Both metaphorically and as a three-dimensional design quandary, the nuances of relationships fascinate me. It is in these relationships that I find inspiration. I am interested in creating dialogues and connections within my ceramic forms, often staging forms in postures of dependency, elevation, support, aggression or comfort. Swelling volumes are often perched on tiny bases, evoking nuances of vulnerability and tension. Cups are precariously perched onto forms to illustrate the assailable nature of various liaisons. Special attention is given to the shapes and textures, swells and voids of interactions.
Beyond this, there is something immensely satisfying about finding playful and artistic solutions to functional problems. There is such a rich and varied history in functional ceramics, that I usually keep my work inside the boundary of ‘functional’, even if the presence of the piece is overwhelmingly sculptural. When the user becomes part of the equation, another relationship is formed.
Alisa (AL) Holen grew up with clay. Her father (Norman Holen) was an art professor for 38 years, and still creates sculpture and ceramics. After earning her BA in art at Augsburg College in Minneapolis, Al took a job at a production pottery. Finding this unsatisfying (but skill building), she devoted herself to playing Rugby, and didn’t pursue clay work for a number of years. After retiring from the Twin Cities Amazon Rugby Club at 30, she revisited her studio practice, worked on developing a cohesive body of work, and was accepted into graduate school at The University of Iowa in 2001.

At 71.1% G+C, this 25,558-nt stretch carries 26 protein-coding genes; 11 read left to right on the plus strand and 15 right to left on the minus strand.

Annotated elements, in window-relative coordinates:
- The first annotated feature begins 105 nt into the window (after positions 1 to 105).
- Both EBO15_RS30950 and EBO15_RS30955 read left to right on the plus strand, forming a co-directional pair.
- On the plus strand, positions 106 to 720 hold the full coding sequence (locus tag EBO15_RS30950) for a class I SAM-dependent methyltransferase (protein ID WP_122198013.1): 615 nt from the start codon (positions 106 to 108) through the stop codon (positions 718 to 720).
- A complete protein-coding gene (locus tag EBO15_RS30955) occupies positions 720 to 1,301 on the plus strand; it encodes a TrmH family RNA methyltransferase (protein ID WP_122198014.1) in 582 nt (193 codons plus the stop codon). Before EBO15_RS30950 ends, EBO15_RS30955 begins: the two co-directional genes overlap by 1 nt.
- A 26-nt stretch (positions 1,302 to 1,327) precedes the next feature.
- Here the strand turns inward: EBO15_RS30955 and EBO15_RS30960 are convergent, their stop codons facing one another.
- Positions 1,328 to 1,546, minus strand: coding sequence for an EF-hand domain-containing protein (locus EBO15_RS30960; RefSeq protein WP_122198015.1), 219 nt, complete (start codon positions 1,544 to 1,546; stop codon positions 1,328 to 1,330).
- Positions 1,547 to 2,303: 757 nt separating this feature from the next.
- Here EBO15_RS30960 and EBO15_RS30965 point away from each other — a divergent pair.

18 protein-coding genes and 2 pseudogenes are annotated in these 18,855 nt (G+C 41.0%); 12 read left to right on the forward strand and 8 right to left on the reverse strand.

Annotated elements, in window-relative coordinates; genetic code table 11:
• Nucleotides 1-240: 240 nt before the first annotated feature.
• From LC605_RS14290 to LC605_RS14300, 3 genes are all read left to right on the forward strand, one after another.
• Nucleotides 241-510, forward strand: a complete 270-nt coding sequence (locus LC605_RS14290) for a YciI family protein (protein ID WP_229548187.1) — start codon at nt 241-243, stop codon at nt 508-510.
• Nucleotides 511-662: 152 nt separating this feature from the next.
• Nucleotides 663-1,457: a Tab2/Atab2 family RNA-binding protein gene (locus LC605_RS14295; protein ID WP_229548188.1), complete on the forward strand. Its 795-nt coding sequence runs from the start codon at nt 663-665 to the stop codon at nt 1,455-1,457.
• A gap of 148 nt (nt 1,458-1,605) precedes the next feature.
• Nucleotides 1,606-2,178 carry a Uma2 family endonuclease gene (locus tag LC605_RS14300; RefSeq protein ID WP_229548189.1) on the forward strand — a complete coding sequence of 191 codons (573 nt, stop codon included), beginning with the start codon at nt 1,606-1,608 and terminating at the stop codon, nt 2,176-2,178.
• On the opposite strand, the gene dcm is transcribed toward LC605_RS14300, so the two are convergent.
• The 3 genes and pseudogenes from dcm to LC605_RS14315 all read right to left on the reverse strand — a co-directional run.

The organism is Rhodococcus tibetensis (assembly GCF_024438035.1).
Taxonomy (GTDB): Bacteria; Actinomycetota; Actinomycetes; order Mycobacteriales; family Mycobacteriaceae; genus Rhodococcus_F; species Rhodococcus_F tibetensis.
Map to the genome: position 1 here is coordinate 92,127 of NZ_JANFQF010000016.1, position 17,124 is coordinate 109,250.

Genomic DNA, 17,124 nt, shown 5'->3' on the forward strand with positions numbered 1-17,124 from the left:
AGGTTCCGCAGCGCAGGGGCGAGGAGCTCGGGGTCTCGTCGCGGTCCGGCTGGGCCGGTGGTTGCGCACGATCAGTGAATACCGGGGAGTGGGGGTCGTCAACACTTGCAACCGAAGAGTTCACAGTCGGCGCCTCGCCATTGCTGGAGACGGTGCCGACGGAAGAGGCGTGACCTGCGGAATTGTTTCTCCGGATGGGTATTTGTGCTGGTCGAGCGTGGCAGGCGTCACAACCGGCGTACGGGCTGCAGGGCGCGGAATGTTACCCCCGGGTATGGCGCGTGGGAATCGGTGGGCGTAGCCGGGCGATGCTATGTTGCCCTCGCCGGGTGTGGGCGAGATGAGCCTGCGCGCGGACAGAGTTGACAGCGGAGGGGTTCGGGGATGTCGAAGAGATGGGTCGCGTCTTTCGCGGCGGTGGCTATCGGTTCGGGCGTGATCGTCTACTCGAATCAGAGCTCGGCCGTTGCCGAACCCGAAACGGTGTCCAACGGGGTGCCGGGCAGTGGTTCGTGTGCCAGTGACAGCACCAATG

Since graduate school, she has taught at eight different colleges and universities, including U of Nebraska at Omaha, Augustana College, U of Wisconsin- LaCrosse, and The University of Iowa. She is now in her fifth year at the University of Southern Indiana as an Assistant Professor of Art and Assistant Department Chair. Holen exhibits both regionally and nationally, and dedicates time each fall to oversee and facilitate “Empty Bowls, Evansville” which uses clay to raise $8-10,000 dollars each year for the undernourished in Southern Indiana.